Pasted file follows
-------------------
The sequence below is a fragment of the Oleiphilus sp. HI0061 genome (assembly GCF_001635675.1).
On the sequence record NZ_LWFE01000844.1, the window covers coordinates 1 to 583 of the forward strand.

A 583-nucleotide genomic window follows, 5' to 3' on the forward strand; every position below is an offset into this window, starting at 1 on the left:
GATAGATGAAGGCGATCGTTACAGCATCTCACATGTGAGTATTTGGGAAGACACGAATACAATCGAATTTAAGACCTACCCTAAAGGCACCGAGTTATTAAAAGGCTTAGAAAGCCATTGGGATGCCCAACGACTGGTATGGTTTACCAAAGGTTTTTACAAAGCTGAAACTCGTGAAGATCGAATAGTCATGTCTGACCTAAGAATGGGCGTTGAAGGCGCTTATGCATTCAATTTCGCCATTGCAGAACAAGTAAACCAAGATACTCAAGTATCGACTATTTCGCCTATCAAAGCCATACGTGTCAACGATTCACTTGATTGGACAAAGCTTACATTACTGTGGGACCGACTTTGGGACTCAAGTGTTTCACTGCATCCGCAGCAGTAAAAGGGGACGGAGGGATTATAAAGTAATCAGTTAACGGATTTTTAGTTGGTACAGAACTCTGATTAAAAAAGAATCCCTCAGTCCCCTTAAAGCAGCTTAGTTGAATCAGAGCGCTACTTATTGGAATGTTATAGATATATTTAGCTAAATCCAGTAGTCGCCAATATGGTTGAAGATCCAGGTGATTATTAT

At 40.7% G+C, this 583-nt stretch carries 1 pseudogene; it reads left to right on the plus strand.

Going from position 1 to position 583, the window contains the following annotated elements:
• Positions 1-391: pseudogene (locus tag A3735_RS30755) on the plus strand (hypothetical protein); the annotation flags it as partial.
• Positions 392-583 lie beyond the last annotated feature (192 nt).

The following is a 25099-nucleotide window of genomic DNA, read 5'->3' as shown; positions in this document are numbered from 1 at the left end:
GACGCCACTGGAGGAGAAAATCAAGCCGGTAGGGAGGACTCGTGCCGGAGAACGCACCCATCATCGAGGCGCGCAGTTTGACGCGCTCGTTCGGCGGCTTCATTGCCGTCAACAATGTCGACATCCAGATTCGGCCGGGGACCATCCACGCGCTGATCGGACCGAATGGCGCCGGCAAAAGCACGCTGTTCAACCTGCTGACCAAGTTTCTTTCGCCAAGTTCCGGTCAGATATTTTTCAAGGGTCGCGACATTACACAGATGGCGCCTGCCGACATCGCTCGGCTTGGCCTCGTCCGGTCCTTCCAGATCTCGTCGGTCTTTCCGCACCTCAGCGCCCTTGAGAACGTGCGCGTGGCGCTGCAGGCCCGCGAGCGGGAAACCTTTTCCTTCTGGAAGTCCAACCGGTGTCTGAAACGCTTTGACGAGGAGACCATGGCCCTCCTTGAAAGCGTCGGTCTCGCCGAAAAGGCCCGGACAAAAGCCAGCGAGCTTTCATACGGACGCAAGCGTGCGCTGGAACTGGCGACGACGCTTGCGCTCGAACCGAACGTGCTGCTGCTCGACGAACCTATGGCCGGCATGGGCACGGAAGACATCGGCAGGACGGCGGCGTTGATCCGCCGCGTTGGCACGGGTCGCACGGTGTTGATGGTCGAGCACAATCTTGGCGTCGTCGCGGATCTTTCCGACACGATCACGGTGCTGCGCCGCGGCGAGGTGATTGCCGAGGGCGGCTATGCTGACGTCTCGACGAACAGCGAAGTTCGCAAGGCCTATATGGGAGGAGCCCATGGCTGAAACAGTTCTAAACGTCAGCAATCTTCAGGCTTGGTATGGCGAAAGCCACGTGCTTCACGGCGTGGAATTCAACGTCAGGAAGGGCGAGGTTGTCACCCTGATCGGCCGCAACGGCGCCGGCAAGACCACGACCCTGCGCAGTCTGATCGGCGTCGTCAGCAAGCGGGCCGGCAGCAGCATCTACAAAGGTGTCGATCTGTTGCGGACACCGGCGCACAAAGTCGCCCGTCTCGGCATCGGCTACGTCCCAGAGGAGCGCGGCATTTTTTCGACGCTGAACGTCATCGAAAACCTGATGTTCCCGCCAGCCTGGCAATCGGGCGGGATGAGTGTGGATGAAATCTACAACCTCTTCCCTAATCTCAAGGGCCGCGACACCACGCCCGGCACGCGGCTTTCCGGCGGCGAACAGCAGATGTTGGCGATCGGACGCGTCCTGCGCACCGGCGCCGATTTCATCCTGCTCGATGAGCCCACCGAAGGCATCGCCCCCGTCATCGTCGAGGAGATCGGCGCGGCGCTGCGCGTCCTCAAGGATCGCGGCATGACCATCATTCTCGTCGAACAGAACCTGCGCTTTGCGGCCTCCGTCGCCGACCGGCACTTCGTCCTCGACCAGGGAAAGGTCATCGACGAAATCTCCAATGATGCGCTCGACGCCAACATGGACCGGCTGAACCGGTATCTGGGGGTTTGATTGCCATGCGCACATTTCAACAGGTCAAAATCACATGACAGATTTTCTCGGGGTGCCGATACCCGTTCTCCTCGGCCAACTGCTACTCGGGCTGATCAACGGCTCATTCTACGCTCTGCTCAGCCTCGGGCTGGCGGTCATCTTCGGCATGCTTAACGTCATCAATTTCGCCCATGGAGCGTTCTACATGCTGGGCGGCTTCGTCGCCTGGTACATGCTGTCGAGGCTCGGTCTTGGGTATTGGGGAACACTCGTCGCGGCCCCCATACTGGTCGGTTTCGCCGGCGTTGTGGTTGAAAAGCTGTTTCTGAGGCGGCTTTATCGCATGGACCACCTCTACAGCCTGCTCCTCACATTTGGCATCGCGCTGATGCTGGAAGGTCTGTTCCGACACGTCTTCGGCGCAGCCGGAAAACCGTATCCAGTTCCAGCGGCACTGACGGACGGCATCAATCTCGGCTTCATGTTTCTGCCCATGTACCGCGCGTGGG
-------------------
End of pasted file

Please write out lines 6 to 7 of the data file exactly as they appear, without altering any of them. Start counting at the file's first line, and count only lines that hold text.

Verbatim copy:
Going from position 1 to position 583, the window contains the following annotated elements:
• Positions 1-391: pseudogene (locus tag A3735_RS30755) on the plus strand (hypothetical protein); the annotation flags it as partial.